Again, we first conducted individual logistic regressions to examine bivariate relations. For every point that participants perceived the interleaved schedule as being more mentally effortful (relative to blocking), their odds of choosing the method for future study declined 0.33 times (95% CI: [0.25, 0.43]), Wald z = −8.00, p < .001, Nagelkerke R2 = .39. By contrast, for every point that participants perceived interleaving as being more effective for learning, their odds of choosing it increased 15.94 times (95% CI: [7.88, 32.23]), Wald z = 7.71, p < .001, Nagelkerke R2 = .85, and for every point they perceived interleaving as being more familiar, their odds of choosing it increased 1.94 times (95% CI: [1.53, 2.46]), Wald z = 5.53, p < .001, Nagelkerke R2 = .16.
Mediation analyses (see Figure 5a), replicating Kirk-Johnson et al. (2019) and supporting the misinterpreted-effort hypothesis, revealed that the more learners perceived interleaving as being effortful when compared to blocked learning, the less they perceived they learned (t = −17.31, p < .001, R2 = .48), and, consequently, the less likely they were to choose this method (z = 6.94, p < .001, partial R2 = .77; indirect effect: z = −8.00, p < .001). The direct effect of perceived mental effort on strategy choice was insignificant (z = 1.07, p = .28, partial R2 = .02), suggesting full mediation.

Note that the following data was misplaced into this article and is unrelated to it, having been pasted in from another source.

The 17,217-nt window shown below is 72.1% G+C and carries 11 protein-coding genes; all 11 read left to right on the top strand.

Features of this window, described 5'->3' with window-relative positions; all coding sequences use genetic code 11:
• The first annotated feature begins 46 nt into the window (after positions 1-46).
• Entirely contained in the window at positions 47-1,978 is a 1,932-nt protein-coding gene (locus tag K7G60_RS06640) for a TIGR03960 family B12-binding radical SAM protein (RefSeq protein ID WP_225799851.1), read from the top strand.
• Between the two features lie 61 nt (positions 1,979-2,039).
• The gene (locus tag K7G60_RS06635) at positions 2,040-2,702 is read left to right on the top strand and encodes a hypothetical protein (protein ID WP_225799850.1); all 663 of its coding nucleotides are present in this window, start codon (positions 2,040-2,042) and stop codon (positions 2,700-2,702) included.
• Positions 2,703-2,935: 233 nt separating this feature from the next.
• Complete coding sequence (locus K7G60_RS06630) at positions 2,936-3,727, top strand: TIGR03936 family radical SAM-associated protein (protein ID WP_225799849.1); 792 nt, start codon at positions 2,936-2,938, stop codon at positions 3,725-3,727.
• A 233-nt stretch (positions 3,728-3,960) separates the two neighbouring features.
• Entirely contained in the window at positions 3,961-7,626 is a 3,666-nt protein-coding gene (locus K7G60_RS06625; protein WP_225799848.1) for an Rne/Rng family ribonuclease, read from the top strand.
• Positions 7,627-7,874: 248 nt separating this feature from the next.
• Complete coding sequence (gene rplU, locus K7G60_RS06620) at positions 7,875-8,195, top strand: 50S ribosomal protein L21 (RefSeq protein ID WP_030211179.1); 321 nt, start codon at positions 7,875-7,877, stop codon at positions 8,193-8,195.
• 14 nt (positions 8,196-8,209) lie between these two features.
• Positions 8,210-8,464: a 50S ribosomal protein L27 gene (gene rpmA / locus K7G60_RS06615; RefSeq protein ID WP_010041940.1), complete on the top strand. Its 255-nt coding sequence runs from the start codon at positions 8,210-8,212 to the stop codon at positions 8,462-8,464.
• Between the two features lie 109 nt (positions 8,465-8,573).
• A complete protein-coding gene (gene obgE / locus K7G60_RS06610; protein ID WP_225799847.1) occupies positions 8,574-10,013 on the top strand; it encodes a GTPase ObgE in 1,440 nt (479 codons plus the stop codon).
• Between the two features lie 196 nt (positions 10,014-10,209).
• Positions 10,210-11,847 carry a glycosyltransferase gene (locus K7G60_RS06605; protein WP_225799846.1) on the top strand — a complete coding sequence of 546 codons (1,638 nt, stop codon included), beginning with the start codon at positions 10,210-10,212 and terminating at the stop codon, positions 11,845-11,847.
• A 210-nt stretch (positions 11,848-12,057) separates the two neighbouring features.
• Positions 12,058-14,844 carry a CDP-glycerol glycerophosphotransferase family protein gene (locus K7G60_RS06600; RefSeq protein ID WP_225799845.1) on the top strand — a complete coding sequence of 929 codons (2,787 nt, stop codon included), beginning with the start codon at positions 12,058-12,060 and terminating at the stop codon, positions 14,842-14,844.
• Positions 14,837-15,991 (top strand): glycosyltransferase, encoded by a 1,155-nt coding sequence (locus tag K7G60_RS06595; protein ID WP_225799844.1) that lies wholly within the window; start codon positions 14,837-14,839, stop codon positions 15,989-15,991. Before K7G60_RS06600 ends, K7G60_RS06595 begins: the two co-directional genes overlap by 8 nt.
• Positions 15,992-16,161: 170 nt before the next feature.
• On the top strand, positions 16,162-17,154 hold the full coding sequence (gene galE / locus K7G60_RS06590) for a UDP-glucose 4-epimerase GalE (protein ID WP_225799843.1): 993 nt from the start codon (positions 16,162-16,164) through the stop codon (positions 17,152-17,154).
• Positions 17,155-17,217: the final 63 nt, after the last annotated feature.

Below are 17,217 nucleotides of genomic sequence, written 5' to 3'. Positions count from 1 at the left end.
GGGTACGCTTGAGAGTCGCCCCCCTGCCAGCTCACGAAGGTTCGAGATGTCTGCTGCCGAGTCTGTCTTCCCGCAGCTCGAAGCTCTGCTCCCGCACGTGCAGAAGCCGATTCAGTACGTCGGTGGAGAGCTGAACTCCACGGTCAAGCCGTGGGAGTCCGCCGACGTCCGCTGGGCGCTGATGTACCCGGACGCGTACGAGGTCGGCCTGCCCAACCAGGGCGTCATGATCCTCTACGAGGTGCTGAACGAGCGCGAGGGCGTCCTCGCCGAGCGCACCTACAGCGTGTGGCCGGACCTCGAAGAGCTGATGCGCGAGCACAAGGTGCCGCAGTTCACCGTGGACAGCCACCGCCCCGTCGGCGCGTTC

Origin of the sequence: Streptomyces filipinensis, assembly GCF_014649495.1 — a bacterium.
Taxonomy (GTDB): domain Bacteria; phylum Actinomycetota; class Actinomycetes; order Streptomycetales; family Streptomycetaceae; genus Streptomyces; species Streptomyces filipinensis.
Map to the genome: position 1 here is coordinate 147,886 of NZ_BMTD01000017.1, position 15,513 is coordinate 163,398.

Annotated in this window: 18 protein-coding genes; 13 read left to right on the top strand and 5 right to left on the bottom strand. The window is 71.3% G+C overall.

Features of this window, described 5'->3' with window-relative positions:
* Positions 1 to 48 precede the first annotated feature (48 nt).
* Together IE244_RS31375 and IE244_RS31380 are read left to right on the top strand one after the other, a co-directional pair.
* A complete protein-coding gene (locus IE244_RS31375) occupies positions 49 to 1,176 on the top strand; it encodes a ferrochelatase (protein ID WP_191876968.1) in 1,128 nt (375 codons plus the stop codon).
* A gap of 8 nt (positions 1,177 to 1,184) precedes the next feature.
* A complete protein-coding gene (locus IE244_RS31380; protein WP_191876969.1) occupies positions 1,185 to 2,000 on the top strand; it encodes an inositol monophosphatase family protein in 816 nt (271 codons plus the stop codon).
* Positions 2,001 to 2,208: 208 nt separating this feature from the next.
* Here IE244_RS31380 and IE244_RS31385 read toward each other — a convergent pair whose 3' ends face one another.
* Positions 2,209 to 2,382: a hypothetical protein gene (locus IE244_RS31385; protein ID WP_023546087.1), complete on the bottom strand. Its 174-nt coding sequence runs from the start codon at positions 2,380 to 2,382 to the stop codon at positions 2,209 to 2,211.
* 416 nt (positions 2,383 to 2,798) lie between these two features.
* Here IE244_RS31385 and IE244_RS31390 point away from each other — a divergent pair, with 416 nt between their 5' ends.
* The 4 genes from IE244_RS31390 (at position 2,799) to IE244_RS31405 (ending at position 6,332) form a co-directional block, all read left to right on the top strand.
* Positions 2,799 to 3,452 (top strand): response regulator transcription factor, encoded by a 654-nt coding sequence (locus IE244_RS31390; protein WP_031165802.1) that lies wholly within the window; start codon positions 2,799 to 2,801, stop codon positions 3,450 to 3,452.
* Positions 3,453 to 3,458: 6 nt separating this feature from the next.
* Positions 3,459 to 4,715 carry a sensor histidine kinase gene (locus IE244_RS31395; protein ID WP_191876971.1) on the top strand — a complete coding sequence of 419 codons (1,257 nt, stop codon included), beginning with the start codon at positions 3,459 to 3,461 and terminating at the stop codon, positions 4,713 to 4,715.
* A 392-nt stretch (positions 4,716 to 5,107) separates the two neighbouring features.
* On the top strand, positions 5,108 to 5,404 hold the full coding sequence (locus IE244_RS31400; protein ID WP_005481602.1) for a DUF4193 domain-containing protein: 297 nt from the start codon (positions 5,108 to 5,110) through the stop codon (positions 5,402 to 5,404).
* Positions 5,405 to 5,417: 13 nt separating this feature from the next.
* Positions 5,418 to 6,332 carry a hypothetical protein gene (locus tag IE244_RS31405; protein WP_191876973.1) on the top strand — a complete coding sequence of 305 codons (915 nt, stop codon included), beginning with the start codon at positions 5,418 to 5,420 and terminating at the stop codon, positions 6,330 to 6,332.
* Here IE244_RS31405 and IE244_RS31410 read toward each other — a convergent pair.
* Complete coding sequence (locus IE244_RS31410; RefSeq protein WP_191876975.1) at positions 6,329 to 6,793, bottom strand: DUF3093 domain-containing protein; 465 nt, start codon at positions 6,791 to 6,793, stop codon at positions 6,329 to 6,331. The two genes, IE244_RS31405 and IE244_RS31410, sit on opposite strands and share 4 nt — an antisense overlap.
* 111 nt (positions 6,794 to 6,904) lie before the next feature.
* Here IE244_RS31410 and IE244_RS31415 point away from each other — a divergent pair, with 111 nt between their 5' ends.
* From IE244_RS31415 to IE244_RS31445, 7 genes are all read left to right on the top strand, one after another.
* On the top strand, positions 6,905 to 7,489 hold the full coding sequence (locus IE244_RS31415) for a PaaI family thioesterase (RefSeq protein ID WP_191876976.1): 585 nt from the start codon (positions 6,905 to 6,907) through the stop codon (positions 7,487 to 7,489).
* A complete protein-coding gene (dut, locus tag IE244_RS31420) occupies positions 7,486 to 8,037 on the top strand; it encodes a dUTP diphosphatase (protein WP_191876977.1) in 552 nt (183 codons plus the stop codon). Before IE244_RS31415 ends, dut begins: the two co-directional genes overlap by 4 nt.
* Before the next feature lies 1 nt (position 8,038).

Critically, as hypothesized, strategy familiarity had a similar, indirect effect on choice (see Figure 5b), also mediated by perceived learning: the more that learners perceived the interleaving as being less familiar compared to blocked learning, the less they perceived they learned (t = −8.09, p < .001, R2 = .17), and, consequently, the less likely they were to choose this method (z = 7.08, p < .001, partial R2 = .83; indirect effect: z = −5.53, p < .001). The direct effect of perceived familiarity on strategy choice was insignificant (z = −0.89, p = .38, partial R2 = .01), suggesting full mediation.

3.1.6. Free-Response about Changing Strategy Choice

Recall that, at the end of the experiment, participants were shown information about the normative effectiveness of interleaving and could describe whether this would change their choice. After viewing this information, participants either chose blocked (38.9%), interleaved (11.1%), or did not respond (50.0%) (see Table 1). We conducted an informal coding of the responses into four themes: participants who would not change, who would change, who might change, and who described an alternative method they could employ (e.g., a combination of the two strategies).